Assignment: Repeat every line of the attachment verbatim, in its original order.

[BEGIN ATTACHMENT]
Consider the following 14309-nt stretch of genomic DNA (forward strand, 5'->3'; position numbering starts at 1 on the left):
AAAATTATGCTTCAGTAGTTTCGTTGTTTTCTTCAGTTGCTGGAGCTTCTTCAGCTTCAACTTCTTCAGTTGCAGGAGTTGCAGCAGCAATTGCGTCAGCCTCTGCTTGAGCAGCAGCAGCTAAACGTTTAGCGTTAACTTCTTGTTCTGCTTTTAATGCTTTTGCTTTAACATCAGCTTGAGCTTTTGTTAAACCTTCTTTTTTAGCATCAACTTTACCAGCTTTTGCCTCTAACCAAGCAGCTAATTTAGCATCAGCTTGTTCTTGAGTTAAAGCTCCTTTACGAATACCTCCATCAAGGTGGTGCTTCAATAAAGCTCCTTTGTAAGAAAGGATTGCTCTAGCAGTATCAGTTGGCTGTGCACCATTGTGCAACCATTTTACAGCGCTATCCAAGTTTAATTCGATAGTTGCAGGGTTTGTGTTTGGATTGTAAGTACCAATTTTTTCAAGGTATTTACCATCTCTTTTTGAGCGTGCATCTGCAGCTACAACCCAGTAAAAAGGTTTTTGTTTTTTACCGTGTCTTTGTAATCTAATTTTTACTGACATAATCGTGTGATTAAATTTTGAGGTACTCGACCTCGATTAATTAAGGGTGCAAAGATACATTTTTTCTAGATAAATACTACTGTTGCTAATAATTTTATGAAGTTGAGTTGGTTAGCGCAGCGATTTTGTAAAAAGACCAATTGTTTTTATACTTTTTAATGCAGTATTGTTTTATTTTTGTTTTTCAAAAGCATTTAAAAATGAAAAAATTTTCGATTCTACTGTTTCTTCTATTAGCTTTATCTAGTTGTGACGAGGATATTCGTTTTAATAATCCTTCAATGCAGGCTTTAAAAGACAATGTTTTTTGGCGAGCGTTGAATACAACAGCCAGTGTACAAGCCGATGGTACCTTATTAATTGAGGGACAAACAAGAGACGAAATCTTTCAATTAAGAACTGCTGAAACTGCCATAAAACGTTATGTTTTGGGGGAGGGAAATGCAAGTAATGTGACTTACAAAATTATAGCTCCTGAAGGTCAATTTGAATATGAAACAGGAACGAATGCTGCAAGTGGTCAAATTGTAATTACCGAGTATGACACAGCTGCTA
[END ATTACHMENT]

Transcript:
Consider the following 14309-nt stretch of genomic DNA (forward strand, 5'->3'; position numbering starts at 1 on the left):
AAAATTATGCTTCAGTAGTTTCGTTGTTTTCTTCAGTTGCTGGAGCTTCTTCAGCTTCAACTTCTTCAGTTGCAGGAGTTGCAGCAGCAATTGCGTCAGCCTCTGCTTGAGCAGCAGCAGCTAAACGTTTAGCGTTAACTTCTTGTTCTGCTTTTAATGCTTTTGCTTTAACATCAGCTTGAGCTTTTGTTAAACCTTCTTTTTTAGCATCAACTTTACCAGCTTTTGCCTCTAACCAAGCAGCTAATTTAGCATCAGCTTGTTCTTGAGTTAAAGCTCCTTTACGAATACCTCCATCAAGGTGGTGCTTCAATAAAGCTCCTTTGTAAGAAAGGATTGCTCTAGCAGTATCAGTTGGCTGTGCACCATTGTGCAACCATTTTACAGCGCTATCCAAGTTTAATTCGATAGTTGCAGGGTTTGTGTTTGGATTGTAAGTACCAATTTTTTCAAGGTATTTACCATCTCTTTTTGAGCGTGCATCTGCAGCTACAACCCAGTAAAAAGGTTTTTGTTTTTTACCGTGTCTTTGTAATCTAATTTTTACTGACATAATCGTGTGATTAAATTTTGAGGTACTCGACCTCGATTAATTAAGGGTGCAAAGATACATTTTTTCTAGATAAATACTACTGTTGCTAATAATTTTATGAAGTTGAGTTGGTTAGCGCAGCGATTTTGTAAAAAGACCAATTGTTTTTATACTTTTTAATGCAGTATTGTTTTATTTTTGTTTTTCAAAAGCATTTAAAAATGAAAAAATTTTCGATTCTACTGTTTCTTCTATTAGCTTTATCTAGTTGTGACGAGGATATTCGTTTTAATAATCCTTCAATGCAGGCTTTAAAAGACAATGTTTTTTGGCGAGCGTTGAATACAACAGCCAGTGTACAAGCCGATGGTACCTTATTAATTGAGGGACAAACAAGAGACGAAATCTTTCAATTAAGAACTGCTGAAACTGCCATAAAACGTTATGTTTTGGGGGAGGGAAATGCAAGTAATGTGACTTACAAAATTATAGCTCCTGAAGGTCAATTTGAATATGAAACAGGAACGAATGCTGCAAGTGGTCAAATTGTAATTACCGAGTATGACACAGCTGCTA